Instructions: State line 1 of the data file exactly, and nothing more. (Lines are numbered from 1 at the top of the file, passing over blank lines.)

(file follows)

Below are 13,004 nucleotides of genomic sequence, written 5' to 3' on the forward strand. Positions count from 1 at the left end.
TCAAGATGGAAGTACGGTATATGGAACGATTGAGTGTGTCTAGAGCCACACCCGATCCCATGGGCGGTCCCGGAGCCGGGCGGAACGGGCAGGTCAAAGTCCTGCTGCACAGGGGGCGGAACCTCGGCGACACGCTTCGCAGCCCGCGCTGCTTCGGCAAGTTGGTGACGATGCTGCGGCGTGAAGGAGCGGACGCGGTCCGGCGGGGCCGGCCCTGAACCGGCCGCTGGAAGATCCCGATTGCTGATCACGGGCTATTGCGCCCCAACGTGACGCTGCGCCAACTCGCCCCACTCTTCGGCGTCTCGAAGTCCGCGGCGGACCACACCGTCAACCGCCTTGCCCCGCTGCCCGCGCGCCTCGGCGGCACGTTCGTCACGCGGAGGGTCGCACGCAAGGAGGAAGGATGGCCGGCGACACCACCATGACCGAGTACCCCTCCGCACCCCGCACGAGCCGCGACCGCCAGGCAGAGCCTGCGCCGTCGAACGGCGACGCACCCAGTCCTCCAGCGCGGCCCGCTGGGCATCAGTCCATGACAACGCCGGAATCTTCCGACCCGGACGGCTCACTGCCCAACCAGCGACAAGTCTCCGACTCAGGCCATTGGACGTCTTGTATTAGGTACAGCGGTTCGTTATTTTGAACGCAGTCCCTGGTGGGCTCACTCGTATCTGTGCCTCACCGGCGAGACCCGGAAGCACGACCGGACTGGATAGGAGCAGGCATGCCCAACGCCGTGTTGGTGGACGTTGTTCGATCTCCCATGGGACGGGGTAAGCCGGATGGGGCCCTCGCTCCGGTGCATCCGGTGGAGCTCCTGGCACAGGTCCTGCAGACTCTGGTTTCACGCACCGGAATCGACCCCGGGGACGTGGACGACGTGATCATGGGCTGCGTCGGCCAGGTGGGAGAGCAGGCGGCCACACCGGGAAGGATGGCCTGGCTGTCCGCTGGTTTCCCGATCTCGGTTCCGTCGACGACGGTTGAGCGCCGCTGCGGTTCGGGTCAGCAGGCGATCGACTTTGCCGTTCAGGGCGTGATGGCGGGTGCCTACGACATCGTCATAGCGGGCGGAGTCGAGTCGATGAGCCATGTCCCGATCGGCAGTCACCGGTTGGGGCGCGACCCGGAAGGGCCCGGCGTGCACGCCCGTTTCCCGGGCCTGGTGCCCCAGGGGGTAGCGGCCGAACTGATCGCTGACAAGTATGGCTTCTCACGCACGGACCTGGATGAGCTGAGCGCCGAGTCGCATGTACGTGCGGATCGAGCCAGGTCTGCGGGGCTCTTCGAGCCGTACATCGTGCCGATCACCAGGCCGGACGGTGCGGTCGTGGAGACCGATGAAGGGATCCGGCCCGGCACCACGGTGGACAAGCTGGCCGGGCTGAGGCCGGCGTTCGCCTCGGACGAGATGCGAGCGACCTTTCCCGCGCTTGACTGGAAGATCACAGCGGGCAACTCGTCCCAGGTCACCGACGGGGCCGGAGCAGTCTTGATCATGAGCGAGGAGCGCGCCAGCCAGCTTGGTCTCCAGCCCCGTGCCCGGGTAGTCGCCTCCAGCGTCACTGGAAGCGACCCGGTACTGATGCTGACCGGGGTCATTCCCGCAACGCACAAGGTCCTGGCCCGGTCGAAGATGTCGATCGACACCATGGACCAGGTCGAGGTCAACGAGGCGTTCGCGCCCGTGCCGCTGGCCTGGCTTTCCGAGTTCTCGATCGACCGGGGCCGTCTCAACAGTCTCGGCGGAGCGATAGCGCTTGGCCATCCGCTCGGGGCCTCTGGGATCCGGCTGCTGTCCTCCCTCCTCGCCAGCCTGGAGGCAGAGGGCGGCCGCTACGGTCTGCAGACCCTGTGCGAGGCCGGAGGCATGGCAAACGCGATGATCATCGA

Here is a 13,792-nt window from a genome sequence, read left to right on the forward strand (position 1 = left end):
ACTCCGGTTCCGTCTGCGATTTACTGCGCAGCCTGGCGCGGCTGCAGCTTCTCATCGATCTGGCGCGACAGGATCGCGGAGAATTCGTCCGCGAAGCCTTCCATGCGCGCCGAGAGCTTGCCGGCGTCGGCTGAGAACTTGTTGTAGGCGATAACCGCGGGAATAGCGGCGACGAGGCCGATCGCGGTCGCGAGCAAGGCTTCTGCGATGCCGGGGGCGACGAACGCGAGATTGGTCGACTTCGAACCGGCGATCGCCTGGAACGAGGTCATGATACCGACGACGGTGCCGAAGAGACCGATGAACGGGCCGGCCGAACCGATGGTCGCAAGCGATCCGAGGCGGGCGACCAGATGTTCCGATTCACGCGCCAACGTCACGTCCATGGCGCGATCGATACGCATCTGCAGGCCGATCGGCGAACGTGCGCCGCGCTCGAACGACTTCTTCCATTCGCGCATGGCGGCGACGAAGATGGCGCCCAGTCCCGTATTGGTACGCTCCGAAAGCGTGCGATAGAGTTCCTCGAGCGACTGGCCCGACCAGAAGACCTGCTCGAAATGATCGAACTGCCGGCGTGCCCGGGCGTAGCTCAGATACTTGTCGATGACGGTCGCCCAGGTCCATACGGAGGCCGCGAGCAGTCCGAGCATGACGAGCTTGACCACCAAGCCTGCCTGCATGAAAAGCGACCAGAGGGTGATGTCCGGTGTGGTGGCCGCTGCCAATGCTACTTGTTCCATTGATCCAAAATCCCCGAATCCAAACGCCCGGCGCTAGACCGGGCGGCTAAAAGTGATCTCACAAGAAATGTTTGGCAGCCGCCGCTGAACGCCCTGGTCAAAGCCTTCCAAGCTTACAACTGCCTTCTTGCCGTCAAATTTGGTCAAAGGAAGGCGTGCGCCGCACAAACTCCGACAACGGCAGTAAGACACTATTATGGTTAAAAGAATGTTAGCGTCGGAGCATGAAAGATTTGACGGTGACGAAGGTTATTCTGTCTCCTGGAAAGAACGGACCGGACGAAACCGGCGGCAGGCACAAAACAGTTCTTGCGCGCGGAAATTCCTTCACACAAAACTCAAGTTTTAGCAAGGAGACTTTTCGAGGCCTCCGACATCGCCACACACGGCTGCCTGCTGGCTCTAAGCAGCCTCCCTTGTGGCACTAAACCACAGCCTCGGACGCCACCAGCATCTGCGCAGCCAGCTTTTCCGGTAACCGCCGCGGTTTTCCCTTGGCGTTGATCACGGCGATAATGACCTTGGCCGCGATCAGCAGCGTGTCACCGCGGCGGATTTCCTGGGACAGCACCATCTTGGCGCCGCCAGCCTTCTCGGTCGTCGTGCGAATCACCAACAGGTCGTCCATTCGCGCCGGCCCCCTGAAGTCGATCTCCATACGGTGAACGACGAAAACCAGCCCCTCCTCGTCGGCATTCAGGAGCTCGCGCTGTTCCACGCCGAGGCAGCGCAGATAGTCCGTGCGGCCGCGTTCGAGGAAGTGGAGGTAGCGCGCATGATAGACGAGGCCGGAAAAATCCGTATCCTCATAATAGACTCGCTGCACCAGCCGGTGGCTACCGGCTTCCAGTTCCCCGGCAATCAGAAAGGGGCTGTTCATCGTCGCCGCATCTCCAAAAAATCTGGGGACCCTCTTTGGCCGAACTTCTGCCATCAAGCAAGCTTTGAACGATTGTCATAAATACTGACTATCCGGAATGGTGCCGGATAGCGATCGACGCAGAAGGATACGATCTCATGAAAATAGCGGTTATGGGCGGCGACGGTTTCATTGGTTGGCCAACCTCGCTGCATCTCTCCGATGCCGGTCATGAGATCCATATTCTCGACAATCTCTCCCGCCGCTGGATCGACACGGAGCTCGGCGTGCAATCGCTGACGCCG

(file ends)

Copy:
Below are 13,004 nucleotides of genomic sequence, written 5' to 3' on the forward strand. Positions count from 1 at the left end.